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Removing landscape fabric & weeds

Posted by happyd11 (My Page) on
Mon, Jun 22, 09 at 15:35

I have some untended garden areas that have landscape fabric that was covered with wood chips and the weeds are out of control. We are in Minnesota.

1. What is the best way to get rid of the landscape fabric & the weeds in a flower garden with perennials(someone was going to till for me until they realized there was landscape fabric)?

2. What is the best thing to do to prevent weeds for the rest of the summer/fall and what should I do next year to prevent weeds.

3. I also have a garden area without landscape fabric that were woodchip mulched and are getting over grown with weeds. I think the perennials are too close together to till, is hand weeding or hoeing the best option.

Sorry if these were asked here, I've been trying to search and the results have been overwhelming and haven't addressed my questions.

So far I've found boiling water is an option, but there's a lot of weeds to try and kill going that route, doesn't seem feasible. Some of the weeds are bad - thistle, some is grass, some are tree seedlings, not sure what the rest are.

And why on earth do bunnies/deer only eat flowers and not weeds?

Thanks for your help.

Follow-Up Postings:

RE: Removing landscape fabric & weeds

1. Most of the "weeds" that are growing in that mulched area may well be growing in the mulch, something that happens when the material is not periodically renewed, and can easily be pulled out, or killed simply be stirring the mulch material with a cultivator. However the "landscape fabric" can be removed, if desired, simply by carefully lifting it up and out and then replacing the mulch that was there.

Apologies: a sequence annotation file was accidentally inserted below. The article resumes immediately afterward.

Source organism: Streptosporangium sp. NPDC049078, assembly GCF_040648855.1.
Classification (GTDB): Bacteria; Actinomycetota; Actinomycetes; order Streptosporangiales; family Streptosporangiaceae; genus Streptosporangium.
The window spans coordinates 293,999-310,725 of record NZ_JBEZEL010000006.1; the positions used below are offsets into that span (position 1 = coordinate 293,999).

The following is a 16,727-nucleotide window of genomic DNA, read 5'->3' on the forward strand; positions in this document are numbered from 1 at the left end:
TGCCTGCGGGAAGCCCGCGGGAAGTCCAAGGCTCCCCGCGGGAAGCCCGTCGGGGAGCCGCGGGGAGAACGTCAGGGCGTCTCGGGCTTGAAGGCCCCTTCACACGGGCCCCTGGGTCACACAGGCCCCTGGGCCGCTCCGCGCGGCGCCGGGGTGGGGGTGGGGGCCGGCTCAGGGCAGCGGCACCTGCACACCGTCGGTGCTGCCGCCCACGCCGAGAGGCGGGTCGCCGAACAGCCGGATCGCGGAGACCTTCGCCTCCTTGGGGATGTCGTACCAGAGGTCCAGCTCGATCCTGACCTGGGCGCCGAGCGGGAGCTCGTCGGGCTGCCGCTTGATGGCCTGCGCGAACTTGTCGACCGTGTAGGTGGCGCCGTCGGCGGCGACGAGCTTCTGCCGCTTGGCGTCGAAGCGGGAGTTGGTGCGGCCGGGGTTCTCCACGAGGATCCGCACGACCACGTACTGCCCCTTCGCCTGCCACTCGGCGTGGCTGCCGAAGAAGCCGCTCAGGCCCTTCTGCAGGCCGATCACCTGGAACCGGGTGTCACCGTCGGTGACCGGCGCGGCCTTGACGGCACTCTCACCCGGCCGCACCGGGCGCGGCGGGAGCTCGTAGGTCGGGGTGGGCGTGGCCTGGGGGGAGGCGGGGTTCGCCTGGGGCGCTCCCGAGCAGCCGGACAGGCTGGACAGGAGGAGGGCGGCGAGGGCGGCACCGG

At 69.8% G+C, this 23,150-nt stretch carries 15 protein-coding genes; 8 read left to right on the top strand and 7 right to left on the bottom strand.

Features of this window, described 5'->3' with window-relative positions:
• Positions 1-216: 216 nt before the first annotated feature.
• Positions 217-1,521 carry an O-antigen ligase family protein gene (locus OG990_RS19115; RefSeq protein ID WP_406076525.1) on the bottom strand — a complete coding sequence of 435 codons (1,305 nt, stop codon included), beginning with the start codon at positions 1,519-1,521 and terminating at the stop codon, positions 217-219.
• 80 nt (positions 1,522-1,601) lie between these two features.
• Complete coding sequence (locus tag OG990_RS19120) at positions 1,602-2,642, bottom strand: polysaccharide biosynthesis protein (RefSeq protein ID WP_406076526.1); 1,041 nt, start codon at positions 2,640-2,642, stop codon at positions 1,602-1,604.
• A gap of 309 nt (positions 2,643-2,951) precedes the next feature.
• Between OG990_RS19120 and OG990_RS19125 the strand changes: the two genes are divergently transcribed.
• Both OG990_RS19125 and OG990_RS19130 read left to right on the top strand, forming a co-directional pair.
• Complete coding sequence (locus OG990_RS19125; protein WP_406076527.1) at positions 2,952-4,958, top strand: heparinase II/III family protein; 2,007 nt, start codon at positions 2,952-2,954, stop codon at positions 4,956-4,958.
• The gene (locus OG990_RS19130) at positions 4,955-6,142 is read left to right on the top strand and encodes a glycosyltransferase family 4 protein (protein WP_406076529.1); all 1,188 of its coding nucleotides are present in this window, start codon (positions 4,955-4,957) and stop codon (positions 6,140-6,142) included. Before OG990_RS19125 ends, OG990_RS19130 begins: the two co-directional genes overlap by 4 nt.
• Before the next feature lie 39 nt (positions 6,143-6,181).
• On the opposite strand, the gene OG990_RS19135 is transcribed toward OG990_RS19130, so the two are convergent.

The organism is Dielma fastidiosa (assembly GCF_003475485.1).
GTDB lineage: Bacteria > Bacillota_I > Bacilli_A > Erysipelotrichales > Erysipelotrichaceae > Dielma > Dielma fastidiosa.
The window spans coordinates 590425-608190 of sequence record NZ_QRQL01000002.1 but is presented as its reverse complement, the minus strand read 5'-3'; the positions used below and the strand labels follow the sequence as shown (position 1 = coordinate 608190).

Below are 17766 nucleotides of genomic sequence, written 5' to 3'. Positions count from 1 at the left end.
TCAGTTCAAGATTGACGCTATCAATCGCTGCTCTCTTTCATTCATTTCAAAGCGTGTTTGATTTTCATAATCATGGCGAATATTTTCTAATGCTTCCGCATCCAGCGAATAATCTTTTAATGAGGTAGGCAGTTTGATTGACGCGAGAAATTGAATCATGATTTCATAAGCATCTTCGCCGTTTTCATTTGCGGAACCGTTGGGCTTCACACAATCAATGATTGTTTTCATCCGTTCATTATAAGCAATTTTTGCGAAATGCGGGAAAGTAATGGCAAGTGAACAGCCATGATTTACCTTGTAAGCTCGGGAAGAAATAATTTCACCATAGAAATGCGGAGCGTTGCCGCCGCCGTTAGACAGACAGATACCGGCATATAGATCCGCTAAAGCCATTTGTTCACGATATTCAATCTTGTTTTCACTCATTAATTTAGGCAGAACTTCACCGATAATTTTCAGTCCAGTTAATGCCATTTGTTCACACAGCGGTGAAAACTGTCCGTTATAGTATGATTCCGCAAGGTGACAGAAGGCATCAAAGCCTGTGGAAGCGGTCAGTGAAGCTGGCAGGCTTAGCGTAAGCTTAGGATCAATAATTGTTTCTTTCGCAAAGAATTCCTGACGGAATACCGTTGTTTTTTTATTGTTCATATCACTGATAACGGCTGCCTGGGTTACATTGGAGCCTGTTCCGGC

2. You can aid in "weed" suppression, after removing the fabric, by laying down newspaper and covering that with a mulch material. That will also help suppress "weed" growth in the future, but there is nothing that will prevent "weeds" from growing if they have half a chance. Since Ma Nature does not like here soil left bare she grows what we call "weeds" to try to protect that soil fromt he ravages of the sun, wind, and rain. When we put down a mulch, thick enough to protect the soil, then those "weeds" will not grow.
3. You can work at digging out those "weeds" or you can lay down newspaper over them and cover that newspaper with a good mulch material and that can help suppress those "weeds".
Be carefull with boiling water because that can also harm your wanted plants.
Never, ever apologize for asking a question because that is how you learn.

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